Public scandal and the crisis of leadership

By JubileeCentre 22 Oct 2015

dove-703156_640By Guy Brandon, 22nd Oct 2015.
Scandal is nothing new. As long as there have been people in public life there have been people who betray public trust. The greater that trust, the worse the betrayal. Who would have thought that Aaron – a man who worked miracles for God in front of Pharaoh and was anointed as high priest – would ‘break bad’ and create a golden calf for the Israelites to worship (Exodus 32)? Or what about David, who enjoyed such a close relationship with God but fell to the temptation of adultery and murder?

In recent years, though, it seems there have been an unprecedented number of highly publicised scandals. All of these involve a lack of transparency. Some of the more noteworthy ones include:

  • VW (2015) were found to have installed software in their cars that would ‘trick’ emissions-testing machines into recording far lower levels of pollutants than were actually produced in practice.
  • FIFA (2015). Several executives in football’s world governing authority were arrested and investigated for corruption connected with the bidding process for allocating World Cup tournaments, amongst other matters.
  • GCHQ and the NSA (2013). Documents leaked by former NSA contractor Edward Snowden showed that British and US intelligence agencies had undertaken a programme of covert, illegal and intrusive mass surveillance.
  • Food adulteration (2013). Food sold by major retailers and advertised as containing beef was found to contain up to 100% horsemeat.
  • LIBOR (2012). Traders at international banks colluded to rig short- to medium-term interest rates – which affect over $350 trillion in derivatives and financial instruments, including mortgages and credit card rates.
  • Phone hacking (2011). The News of the World and other major newspapers routinely accessed voicemails without permission to gain stories, ultimately leading to the Leveson inquiry and a series of arrests.
  • Parliamentary Expenses (2009). A large number of MPs were found to have fraudulently claimed for expenses under parliamentary allowances, in particular in relation to second homes.
  • The Church. In recent years there have been an increasing number of cases where the Catholic and Anglican Churches were found to have covered up widespread sexual abuse of minors.

These scandals have permeated every area of life: politics, finance, business, religion, media, sport and entertainment. They represent nothing less than a crisis of leadership in every sphere. After all, what else is realistically left that could have the capacity to shock the public?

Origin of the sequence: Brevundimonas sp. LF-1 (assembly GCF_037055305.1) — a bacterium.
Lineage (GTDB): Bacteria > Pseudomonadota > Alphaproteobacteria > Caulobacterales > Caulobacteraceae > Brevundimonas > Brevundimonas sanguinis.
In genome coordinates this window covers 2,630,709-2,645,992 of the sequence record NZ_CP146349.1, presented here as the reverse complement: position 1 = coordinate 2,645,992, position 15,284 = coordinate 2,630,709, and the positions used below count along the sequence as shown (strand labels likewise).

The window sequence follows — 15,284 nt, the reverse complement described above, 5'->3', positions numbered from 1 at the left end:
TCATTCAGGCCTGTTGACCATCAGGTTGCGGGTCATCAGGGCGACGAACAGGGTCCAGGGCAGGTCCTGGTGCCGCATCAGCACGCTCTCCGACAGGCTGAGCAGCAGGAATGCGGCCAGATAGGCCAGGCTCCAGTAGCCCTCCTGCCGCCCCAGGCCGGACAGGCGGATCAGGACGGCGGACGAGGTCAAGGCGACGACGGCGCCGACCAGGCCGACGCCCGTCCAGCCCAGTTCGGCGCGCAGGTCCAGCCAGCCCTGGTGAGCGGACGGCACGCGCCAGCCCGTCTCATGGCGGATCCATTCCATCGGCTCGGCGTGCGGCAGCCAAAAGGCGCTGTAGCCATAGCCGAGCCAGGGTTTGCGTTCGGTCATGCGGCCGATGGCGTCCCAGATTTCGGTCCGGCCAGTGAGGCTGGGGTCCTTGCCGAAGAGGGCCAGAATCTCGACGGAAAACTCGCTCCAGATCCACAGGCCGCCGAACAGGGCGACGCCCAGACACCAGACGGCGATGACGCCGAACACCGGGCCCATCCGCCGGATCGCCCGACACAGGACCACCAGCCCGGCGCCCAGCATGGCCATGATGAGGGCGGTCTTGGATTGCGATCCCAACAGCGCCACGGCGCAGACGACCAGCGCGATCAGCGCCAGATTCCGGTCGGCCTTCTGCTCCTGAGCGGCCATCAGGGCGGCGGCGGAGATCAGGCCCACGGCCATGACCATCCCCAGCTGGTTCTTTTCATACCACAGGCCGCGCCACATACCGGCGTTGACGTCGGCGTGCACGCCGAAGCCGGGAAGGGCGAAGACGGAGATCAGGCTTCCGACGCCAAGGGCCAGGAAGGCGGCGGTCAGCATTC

The mood that results from such events is one of cynicism and detachment. Public trust is low; voters disengaged. We assume that promises are no longer made to be kept; that every official statement represents the spin-doctors’ sanitised version of a less palatable picture; that a public figure who has not been touched by scandal has simply managed to keep their secrets better than the others. What is the solution to such a wholesale loss of public trust?

There is no easy way to rebuild broken trust. As Warren Buffett said, ‘It takes 20 years to build a reputation and five minutes to ruin it. If you think about that, you’ll do things differently.’ (That’s good advice for someone starting a career, though not much help for someone on the wrong side of a bad decision.)

Since a lack of transparency lies at the root of these, it makes sense to work towards more open and transparent processes; sunlight, as politicians are fond of saying, is the best disinfectant (though there are some instances where biological detergents are also the best disinfectant).

Beyond that, and in the short term, cynicism and disengagement are not the answer – however safe and tempting they may be. Neither, though, is unwarranted trust. When Jesus sent out the 12, he gave them some challenging advice: ‘I am sending you out like sheep among wolves. Therefore be as shrewd as snakes and as innocent as doves.’ (Matthew 10:16) He told them to expect persecution and ill-treatment. But, at the same time, they were to retain that childlike openness to others.

It’s a good starting point for us. Productive relationships of any kind involve trust. We cannot entirely close ourselves off to other people if we are to play a part in being salt and light to a broken society. But neither can we be naïve about the risks.


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